Joyce Meyer, Beauty for Ashes: Receiving Emotional Healing

Judith Lewis Herman
“The conflict between the will to deny horrible events and the will to proclaim them aloud is the central dialectic of psychological trauma.”
Judith Lewis Herman, Trauma and Recovery

Susan Pease Banitt
“PTSD is a whole-body tragedy, an integral human event of enormous proportions with massive repercussions.”
Susan Pease Banitt

E.A. Bucchianeri
“It was only high school after all, definitely one of the most bizarre periods in a person’s life. How anyone can come through that time well adjusted on any level is an absolute miracle.”
E.A. Bucchianeri, Brushstrokes of a Gadfly

Judith Lewis Herman
“The ORDINARY RESPONSE TO ATROCITIES is to banish them from consciousness. Certain violations of the social compact are too terrible to utter aloud: this is the meaning of the word unspeakable.

Atrocities, however, refuse to be buried. Equally as powerful as the desire to deny atrocities is the conviction that denial does not work. Folk wisdom is filled with ghosts who refuse to rest in their graves until their stories are told. Murder will out. Remembering and telling the truth about terrible events are prerequisites both for the restoration of the social order and for the healing of individual victims.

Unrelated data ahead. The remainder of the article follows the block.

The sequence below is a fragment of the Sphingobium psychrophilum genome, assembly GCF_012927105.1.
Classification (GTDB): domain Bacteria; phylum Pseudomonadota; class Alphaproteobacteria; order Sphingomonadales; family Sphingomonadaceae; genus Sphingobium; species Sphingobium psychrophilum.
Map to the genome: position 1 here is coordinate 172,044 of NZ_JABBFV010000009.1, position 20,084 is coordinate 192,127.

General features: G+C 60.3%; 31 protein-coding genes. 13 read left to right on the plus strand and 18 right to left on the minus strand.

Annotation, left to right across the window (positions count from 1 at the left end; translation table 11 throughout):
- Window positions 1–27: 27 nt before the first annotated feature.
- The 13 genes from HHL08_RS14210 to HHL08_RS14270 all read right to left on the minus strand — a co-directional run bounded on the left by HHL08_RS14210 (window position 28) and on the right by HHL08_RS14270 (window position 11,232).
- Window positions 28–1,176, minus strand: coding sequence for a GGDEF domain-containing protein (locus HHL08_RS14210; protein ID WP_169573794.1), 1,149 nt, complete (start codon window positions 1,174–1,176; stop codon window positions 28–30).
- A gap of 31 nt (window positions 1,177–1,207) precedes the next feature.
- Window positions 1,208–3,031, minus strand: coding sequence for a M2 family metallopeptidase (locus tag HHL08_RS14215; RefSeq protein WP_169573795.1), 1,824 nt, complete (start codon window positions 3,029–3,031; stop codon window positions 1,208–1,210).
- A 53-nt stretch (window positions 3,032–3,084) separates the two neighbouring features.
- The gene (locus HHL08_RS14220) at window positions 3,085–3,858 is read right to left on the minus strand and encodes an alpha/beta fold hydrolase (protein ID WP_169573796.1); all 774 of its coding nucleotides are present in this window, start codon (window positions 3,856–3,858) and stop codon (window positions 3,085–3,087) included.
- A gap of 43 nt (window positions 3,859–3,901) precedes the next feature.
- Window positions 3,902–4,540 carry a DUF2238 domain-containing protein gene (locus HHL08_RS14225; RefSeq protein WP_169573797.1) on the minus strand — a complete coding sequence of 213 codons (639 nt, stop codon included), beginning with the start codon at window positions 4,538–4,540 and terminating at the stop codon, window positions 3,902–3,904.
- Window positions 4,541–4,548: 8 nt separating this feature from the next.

The conflict between the will to deny horrible events and the will to proclaim them aloud is the central dialectic of psychological trauma. People who have survived atrocities often tell their stories in a highly emotional, contradictory, and fragmented manner that undermines their credibility and thereby serves the twin imperatives of truth-telling and secrecy. When the truth is finally recognized, survivors can begin their recovery. But far too often secrecy prevails, and the story of the traumatic event surfaces not as a verbal narrative but as a symptom.

The psychological distress symptoms of traumatized people simultaneously call attention to the existence of an unspeakable secret and deflect attention from it. This is most apparent in the way traumatized people alternate between feeling numb and reliving the event. The dialectic of trauma gives rise to complicated, sometimes uncanny alterations of consciousness, which George Orwell, one of the committed truth-tellers of our century, called "doublethink," and which mental health professionals, searching for calm, precise language, call "dissociation." It results in protean, dramatic, and often bizarre symptoms of hysteria which Freud recognized a century ago as disguised communications about sexual abuse in childhood. . . .”
Judith Lewis Herman, Trauma and Recovery

Arthur Golden
“After all, when a stone is dropped into a pond, the water continues quivering even after the stone has sunk to the bottom.”
Arthur Golden, Memoirs of a Geisha

Judith Lewis Herman
“Over time as most people fail the survivor's exacting test of trustworthiness, she tends to withdraw from relationships. The isolation of the survivor thus persists even after she is free.”
Judith Lewis Herman, Trauma and Recovery

Camille Paglia